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AB0486 Presenting Manifestations of Systemic Lupus Erythematosus in A Cohort of 100 SLE Patients from A Single Center
  1. M. Sefik Bukilica1,2,
  2. N. Terzic Stanic2,
  3. L. Kovacevic2,
  4. O. Pajic2,
  5. N. Vujasinovic Stupar2
  1. 1Medical Faculty, University of Belgrade
  2. 2Institute of Rheumatology, Belgrade, Serbia

Abstract

Background Systemic lupus erythematosus (SLE) is a multiorgan disease with protean manifestations and its diagnosis can pose a considerable challenge.

Objectives The aim of the study was to analyze clinical and laboratory manifestations at the onset of SLE and to compare ACR and the SLICC criteria for the classification of SLE.

Methods A retrospective study of a well characterized SLE cohort of 100 patients was undertaken. All patients met four or more updated ACR criteria (range 4–8). The following data were collected: age, gender, initial manifestations, time from the first symptom or disorder to definite diagnosis and clinical and laboratory features at the time of SLE diagnosis.

Results Of the 100 patients analyzed 91 were women, the mean age at the time of diagnosis was 36.56±11.61 years. The most common presenting features were mucocutaneous (77%) and musculoskeletal (76%) manifestations, fatigue (74.6%), fever (52%) and non-scarring alopecia (34%). Median time from the first symptom/disorder to diagnosis was 10 months (range 1–120 months). At diagnosis most of the patients had elevated inflammatory markers ESR and CRP (87.4% and 50% respectively). Anemia and leukopenia was detected in 61% and 48% patients respectively. Serositis was observed in 24%, renal manifestations in 15% and psychosis or seizures in 7% of patients. Positive ANA were present in 97% of patients, anti-dsDNA antibodies in 66%, anti-Sm antibodies in 29.8%, aCL in 18.2%, aB2GPI in 13.8%, LA in 27% and low complement levels in 44.3%. All patients met also SLICC criteria (range 4–11), and significant number of them fulfilled items not contained in updated ACR criteria (non-scaring alopecia, low complement and other neuropsychiatric manifestations).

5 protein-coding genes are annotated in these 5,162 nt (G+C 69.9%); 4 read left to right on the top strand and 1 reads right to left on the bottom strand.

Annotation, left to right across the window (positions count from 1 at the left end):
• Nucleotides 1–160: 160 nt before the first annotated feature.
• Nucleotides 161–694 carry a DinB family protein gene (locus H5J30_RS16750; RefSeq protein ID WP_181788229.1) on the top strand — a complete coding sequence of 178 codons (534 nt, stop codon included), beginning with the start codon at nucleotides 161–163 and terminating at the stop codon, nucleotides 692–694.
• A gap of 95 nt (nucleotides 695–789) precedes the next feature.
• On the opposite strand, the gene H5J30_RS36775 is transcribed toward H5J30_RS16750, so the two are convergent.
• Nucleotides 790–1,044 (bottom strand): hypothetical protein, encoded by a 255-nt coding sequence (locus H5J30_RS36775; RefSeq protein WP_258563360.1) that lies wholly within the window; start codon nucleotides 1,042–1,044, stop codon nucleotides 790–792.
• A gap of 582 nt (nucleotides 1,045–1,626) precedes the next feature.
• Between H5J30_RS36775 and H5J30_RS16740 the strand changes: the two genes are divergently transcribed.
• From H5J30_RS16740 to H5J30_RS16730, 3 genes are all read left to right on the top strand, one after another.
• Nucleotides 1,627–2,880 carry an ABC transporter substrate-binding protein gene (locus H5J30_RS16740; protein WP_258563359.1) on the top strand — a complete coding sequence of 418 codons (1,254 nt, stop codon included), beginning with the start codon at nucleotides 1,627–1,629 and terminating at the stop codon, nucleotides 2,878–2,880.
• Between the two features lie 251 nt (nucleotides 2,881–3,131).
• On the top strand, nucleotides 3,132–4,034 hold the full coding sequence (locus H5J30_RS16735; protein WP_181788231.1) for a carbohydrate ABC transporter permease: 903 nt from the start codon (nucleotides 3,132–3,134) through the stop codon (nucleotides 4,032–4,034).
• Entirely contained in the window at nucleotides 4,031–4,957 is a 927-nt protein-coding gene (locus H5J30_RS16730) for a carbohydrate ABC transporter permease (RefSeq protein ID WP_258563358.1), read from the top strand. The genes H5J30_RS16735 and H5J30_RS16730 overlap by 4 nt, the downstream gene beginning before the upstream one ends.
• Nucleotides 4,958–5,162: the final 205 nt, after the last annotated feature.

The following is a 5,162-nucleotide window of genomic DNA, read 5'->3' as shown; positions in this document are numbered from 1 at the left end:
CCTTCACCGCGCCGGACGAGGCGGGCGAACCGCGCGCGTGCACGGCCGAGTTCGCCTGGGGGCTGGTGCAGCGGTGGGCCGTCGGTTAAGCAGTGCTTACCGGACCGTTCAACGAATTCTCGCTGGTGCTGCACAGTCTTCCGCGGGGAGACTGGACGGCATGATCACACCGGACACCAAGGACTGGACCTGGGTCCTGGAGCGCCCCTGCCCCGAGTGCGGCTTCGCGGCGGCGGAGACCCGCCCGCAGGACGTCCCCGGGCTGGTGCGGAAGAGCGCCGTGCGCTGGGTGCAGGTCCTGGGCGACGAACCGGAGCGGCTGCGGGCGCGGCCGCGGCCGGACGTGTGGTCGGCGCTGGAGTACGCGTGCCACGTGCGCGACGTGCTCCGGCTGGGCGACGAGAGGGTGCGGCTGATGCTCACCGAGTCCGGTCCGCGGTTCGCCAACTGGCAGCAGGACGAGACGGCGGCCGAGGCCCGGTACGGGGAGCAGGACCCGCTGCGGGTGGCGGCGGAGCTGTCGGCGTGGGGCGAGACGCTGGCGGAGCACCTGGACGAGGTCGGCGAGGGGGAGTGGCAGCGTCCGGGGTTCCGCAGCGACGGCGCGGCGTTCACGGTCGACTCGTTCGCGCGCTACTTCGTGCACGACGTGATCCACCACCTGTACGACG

Conclusions The prevalence of various clinical and laboratory features associated with SLE in our patients is comparable to findings of most major studies. We have shown that some patients could be diagnosed earlier using SLICC criteria. Furthermore, elevated inflammatory markers support SLE diagnosis.

  1. Font J, Cervera R, Ramois-Casals M et al. Clusters of clinical and immunological features in systemic lupus erythematosus. Analysis of 600 patients from a single center. Semin Arthritis Rheum 2004;33:217–30.

  2. Bertsias GK, Pamfil C, Fanouriakisd A, Bumpas DT. Diagnostic criteria for systemic lupus erythematosus: has the time come. Nat Rev Rheumatol 2013;9:687–94.

Disclosure of Interest None declared

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